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FALL 2013
On June 27, 2013,
the United States
Senate passed the Border Security,
Economic Opportunity, and Immigration
Modernization Act. One of the provisions
in the Senate bill is the creation of the
“Canadian Retiree Visa.” This is a big step
for our initiative and we now need the
House of Representatives to take similar
action. As those of you who have been
following this will know, this is easier said
than done.
Although it is unlikely that the House
will pass the same version of the bill as did
the Senate, there is a sense that they will
take some form of action regarding immi-
gration reform. The House leadership has
proposed an incremental approach that
deals with different parts of comprehen-
sive immigration reform in separate bills.
There is also a bipartisan group of House
members planning to release their version
of comprehensive immigration reform
legislation in September.
On top of all that, our “Canadian Retiree
Visa” already exists on the House side in a
bill named “The Jobs Originated through
Launching Travel (JOLT) Act. The JOLT
Act currently has almost 70 bipartisan
co-sponsors and will almost certainly be
part of any immigration reform legislation
which the House brings forward.
So where does that leave the “Canadian
Retiree Visa”? Democratic Senator Chuck
Schumer who, as you may recall, included
our proposal in the Senate bill has indi-
cated that he’s “OK” with the House of
Representatives passing immigration
reform in individual sections, noting that
those bills will get combined together
in a conference committee. This es-
sentially means that the two chambers
would go back and forth between the
Senate bill and whatever emerges from
the House until they reach some form of
Senate majority leader Harry Reid
seems confident that the House will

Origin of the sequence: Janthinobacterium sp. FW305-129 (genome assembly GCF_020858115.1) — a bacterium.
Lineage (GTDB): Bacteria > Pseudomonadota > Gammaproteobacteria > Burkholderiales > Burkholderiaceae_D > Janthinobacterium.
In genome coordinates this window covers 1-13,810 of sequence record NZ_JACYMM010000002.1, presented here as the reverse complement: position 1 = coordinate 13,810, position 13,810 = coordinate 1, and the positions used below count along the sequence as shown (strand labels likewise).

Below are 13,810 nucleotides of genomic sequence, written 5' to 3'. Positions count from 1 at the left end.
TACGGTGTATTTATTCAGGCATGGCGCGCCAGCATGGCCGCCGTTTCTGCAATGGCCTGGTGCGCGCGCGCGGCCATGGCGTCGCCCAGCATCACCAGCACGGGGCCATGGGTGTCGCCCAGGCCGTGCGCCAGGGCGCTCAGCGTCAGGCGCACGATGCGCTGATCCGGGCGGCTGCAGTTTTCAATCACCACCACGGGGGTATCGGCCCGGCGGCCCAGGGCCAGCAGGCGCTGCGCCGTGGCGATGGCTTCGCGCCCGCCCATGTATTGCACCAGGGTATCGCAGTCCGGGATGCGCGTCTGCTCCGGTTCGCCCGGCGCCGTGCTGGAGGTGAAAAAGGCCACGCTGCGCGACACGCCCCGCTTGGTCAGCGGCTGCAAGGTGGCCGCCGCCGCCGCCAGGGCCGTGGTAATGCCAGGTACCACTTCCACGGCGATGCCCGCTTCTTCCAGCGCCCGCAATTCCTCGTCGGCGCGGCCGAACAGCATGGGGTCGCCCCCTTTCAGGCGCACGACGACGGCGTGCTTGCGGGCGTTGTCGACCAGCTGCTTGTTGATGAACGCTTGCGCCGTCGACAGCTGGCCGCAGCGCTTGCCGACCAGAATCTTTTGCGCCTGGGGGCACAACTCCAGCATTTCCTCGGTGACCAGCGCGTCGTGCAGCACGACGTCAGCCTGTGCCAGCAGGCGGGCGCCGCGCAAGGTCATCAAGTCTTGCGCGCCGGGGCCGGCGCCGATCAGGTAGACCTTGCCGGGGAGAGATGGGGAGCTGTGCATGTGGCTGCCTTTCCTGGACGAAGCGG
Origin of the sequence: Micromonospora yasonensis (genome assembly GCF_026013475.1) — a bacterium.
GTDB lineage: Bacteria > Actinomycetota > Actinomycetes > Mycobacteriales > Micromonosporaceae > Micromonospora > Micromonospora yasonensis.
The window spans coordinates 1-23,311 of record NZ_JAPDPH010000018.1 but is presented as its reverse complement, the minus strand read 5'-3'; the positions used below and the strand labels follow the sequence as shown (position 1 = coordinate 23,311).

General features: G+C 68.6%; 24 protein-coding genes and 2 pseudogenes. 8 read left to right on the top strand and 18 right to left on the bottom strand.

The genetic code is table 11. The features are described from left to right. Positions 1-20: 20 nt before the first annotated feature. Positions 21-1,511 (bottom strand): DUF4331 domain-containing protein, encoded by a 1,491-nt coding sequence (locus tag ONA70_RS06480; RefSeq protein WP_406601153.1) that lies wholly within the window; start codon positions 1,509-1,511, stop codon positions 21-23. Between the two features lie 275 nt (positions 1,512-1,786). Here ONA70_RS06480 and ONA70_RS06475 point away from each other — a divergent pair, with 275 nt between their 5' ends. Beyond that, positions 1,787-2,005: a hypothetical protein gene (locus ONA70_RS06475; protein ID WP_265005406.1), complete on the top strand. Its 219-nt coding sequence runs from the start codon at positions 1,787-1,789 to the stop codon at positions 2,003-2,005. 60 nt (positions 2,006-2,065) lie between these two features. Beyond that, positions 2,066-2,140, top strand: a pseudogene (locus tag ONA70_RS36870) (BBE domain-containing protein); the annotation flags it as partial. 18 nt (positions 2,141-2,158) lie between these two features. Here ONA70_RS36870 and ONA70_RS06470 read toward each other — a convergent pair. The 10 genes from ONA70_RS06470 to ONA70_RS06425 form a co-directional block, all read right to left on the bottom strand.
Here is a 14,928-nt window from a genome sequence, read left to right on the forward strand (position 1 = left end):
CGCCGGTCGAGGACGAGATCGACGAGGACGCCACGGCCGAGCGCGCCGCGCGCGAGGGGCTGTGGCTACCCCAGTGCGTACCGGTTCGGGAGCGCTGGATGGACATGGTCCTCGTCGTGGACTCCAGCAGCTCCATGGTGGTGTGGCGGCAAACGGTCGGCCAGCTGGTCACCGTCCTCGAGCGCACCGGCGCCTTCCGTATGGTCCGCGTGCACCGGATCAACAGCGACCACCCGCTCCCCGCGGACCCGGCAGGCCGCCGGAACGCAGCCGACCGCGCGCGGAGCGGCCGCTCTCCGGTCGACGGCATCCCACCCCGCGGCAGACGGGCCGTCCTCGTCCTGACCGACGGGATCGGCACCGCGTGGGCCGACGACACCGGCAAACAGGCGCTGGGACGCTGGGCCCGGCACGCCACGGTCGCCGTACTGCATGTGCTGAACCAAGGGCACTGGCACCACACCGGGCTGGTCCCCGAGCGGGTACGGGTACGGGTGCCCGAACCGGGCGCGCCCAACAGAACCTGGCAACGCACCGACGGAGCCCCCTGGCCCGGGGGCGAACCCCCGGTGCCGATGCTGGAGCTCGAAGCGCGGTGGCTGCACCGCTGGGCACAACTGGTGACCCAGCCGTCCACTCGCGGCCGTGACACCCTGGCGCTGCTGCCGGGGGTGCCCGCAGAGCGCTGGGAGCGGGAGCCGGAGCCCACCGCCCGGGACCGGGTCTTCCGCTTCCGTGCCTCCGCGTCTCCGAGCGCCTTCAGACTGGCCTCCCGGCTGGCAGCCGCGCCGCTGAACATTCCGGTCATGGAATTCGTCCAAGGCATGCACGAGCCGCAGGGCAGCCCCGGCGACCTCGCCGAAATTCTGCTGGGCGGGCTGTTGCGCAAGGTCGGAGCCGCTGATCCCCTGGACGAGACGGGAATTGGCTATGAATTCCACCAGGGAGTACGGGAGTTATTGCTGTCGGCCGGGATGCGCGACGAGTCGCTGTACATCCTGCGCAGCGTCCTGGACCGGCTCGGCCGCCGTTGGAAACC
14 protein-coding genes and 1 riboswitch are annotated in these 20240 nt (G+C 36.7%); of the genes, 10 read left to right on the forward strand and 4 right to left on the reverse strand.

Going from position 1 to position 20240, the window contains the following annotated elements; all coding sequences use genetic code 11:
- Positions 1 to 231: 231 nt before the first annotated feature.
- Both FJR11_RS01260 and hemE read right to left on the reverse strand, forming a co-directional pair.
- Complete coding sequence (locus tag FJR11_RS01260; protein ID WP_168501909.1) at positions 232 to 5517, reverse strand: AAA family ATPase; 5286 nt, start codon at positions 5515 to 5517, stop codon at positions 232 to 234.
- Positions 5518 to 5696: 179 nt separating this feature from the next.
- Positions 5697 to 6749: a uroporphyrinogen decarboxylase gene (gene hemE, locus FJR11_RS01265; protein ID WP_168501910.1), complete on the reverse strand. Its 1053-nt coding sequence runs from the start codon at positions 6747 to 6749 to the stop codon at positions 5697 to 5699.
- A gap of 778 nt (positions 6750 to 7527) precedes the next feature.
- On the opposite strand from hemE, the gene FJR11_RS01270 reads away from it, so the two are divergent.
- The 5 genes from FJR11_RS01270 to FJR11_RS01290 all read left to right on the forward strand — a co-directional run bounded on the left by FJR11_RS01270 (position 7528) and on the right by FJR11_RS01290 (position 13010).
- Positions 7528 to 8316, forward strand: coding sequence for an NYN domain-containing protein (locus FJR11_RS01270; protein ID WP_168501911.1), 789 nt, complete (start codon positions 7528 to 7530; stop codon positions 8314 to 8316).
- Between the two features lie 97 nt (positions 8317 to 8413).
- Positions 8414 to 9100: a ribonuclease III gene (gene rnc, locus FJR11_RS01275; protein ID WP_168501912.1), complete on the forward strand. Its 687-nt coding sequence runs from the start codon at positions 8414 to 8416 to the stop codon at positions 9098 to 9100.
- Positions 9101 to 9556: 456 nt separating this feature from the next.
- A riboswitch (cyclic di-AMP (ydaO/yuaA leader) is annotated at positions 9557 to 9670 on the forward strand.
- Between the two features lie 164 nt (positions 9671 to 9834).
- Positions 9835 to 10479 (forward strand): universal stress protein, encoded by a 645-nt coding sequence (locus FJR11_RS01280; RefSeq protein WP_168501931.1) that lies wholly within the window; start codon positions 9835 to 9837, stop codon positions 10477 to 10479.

eventually abandon plans to run through
immigration as a set of separate bills and
pass a tweaked version of the Senate
bill. “The House is going to pick it up, the
House is going to do it,” Reid said in July. “I
don’t know when. It won’t be in the next
two weeks, but they will pass it.”
Former Republican vice-presidential
candidate Paul Ryan favours a piecemeal
approach to passing immigration reform
and believes that there will be a series of
votes on the House proposals in October.
Whatever approach is ultimately taken,
there are many legislators in both parties
who believe that some kind of immigra-
tion reform is necessary and that it’s our
job at the CSA to do everything we can
to ensure that our proposal emerges un-
scathed. With the passage of the Senate
bill, we are halfway there. 
Here’s a story for everyone who thinks
that Canadian snowbirds are the only
ones who need to keep an eye on how
long they travel outside of their home
In his proposed 2012-13 state budget,
Minnesota Gov. Mark Dayton proposed
an income tax on capital gains and divi-
dends, as well as on stocks and bonds for
those Americans who spend two months
or longer a year in Minnesota. Income
earned in the state is already taxed, re-
gardless of residence status. When asked
if there was a tax aimed at snowbirds in
the proposed budget, the Democratic
governor replied, “There is a snowbird tax
– absolutely.”
Apparently, the thinking here was that
Minnesota snowbirds are rich and that
nobody would much care if the state
government slapped yet another tax on
their backs. Not only was it expected to
raise just $15 million a year (a pittance, in
a proposed budget of $37.9 billion), but
the inconvenience of enforcing this would
have been an administrative nightmare.
Minnesota’s vacation industry could hard-
ly believe their ears, thinking of all those
visitors who would be spending less time
and money in the state during the sum-
mer months. Thankfully for Minnesota
snowbirds, cooler heads prevailed and
the proposed snowbird tax was dropped
prior to adoption of the annual budget.
Of course now that Minnesota has aban-
doned this idea, there are rumblings that
California officials are having a look at a
similar proposal.
With British Columbia and Manitoba ex-
tending time-out-of-province provisions
for residents from six to sevenmonths and
Saskatchewan not monitoring short-term
summer trips, Alberta is the last province
west of Ontario limiting out-of-province
stays to just six months. If you are an
Alberta member, I urge you to write or
e-mail your MLA, the minister of health
and the premier
questing that the Alberta government
extend health coverage from six to seven
months. You may wish to remind them
of the recent extensions granted in both
British Columbia and Manitoba for snow-
birds simply looking for a little flexibility to
visit friends and family in other provinces
during the summer months. Contact in-
formation for Alberta MLAs can be found
online at
Safe travels.
Government Relations
Ron Steeves
First Vice-President